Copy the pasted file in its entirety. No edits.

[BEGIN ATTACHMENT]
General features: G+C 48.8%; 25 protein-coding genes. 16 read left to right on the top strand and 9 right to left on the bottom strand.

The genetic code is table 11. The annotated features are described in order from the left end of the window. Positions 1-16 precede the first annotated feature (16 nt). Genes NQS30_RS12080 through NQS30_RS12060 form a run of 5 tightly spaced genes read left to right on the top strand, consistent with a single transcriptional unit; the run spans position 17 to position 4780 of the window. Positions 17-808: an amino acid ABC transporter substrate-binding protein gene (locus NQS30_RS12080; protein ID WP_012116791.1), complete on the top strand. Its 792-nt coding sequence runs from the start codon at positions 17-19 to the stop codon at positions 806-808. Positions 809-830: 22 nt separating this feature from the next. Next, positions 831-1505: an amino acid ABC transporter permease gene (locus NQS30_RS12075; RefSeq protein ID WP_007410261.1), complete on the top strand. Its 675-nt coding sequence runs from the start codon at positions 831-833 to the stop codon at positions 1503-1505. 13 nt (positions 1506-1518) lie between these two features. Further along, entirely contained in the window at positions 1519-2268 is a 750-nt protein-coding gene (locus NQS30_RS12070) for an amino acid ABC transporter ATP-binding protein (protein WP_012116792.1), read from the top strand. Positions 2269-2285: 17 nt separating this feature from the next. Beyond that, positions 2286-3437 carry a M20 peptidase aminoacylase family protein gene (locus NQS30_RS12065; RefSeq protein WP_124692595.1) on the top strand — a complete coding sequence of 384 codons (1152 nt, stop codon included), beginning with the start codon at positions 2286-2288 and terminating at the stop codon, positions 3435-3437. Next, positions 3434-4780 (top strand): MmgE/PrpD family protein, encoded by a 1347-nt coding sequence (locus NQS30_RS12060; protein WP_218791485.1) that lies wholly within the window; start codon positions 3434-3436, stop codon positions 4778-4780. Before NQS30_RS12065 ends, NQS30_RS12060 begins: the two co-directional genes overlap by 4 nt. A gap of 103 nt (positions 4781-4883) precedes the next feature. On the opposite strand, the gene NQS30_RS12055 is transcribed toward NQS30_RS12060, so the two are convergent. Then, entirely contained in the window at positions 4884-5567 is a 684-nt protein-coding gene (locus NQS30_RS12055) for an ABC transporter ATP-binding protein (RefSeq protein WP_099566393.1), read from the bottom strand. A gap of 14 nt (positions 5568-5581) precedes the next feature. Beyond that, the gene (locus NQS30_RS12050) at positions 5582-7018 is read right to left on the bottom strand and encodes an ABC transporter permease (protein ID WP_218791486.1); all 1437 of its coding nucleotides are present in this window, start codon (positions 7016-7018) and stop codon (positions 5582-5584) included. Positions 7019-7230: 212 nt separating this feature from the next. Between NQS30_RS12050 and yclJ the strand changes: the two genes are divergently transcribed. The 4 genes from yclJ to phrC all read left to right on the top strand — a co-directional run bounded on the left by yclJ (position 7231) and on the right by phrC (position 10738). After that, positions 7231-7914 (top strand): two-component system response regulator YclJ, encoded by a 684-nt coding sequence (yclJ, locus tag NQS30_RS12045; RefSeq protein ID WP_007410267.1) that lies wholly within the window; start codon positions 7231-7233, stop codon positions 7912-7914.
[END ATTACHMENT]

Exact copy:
General features: G+C 48.8%; 25 protein-coding genes. 16 read left to right on the top strand and 9 right to left on the bottom strand.

The genetic code is table 11. The annotated features are described in order from the left end of the window. Positions 1-16 precede the first annotated feature (16 nt). Genes NQS30_RS12080 through NQS30_RS12060 form a run of 5 tightly spaced genes read left to right on the top strand, consistent with a single transcriptional unit; the run spans position 17 to position 4780 of the window. Positions 17-808: an amino acid ABC transporter substrate-binding protein gene (locus NQS30_RS12080; protein ID WP_012116791.1), complete on the top strand. Its 792-nt coding sequence runs from the start codon at positions 17-19 to the stop codon at positions 806-808. Positions 809-830: 22 nt separating this feature from the next. Next, positions 831-1505: an amino acid ABC transporter permease gene (locus NQS30_RS12075; RefSeq protein ID WP_007410261.1), complete on the top strand. Its 675-nt coding sequence runs from the start codon at positions 831-833 to the stop codon at positions 1503-1505. 13 nt (positions 1506-1518) lie between these two features. Further along, entirely contained in the window at positions 1519-2268 is a 750-nt protein-coding gene (locus NQS30_RS12070) for an amino acid ABC transporter ATP-binding protein (protein WP_012116792.1), read from the top strand. Positions 2269-2285: 17 nt separating this feature from the next. Beyond that, positions 2286-3437 carry a M20 peptidase aminoacylase family protein gene (locus NQS30_RS12065; RefSeq protein WP_124692595.1) on the top strand — a complete coding sequence of 384 codons (1152 nt, stop codon included), beginning with the start codon at positions 2286-2288 and terminating at the stop codon, positions 3435-3437. Next, positions 3434-4780 (top strand): MmgE/PrpD family protein, encoded by a 1347-nt coding sequence (locus NQS30_RS12060; protein WP_218791485.1) that lies wholly within the window; start codon positions 3434-3436, stop codon positions 4778-4780. Before NQS30_RS12065 ends, NQS30_RS12060 begins: the two co-directional genes overlap by 4 nt. A gap of 103 nt (positions 4781-4883) precedes the next feature. On the opposite strand, the gene NQS30_RS12055 is transcribed toward NQS30_RS12060, so the two are convergent. Then, entirely contained in the window at positions 4884-5567 is a 684-nt protein-coding gene (locus NQS30_RS12055) for an ABC transporter ATP-binding protein (RefSeq protein WP_099566393.1), read from the bottom strand. A gap of 14 nt (positions 5568-5581) precedes the next feature. Beyond that, the gene (locus NQS30_RS12050) at positions 5582-7018 is read right to left on the bottom strand and encodes an ABC transporter permease (protein ID WP_218791486.1); all 1437 of its coding nucleotides are present in this window, start codon (positions 7016-7018) and stop codon (positions 5582-5584) included. Positions 7019-7230: 212 nt separating this feature from the next. Between NQS30_RS12050 and yclJ the strand changes: the two genes are divergently transcribed. The 4 genes from yclJ to phrC all read left to right on the top strand — a co-directional run bounded on the left by yclJ (position 7231) and on the right by phrC (position 10738). After that, positions 7231-7914 (top strand): two-component system response regulator YclJ, encoded by a 684-nt coding sequence (yclJ, locus tag NQS30_RS12045; RefSeq protein ID WP_007410267.1) that lies wholly within the window; start codon positions 7231-7233, stop codon positions 7912-7914.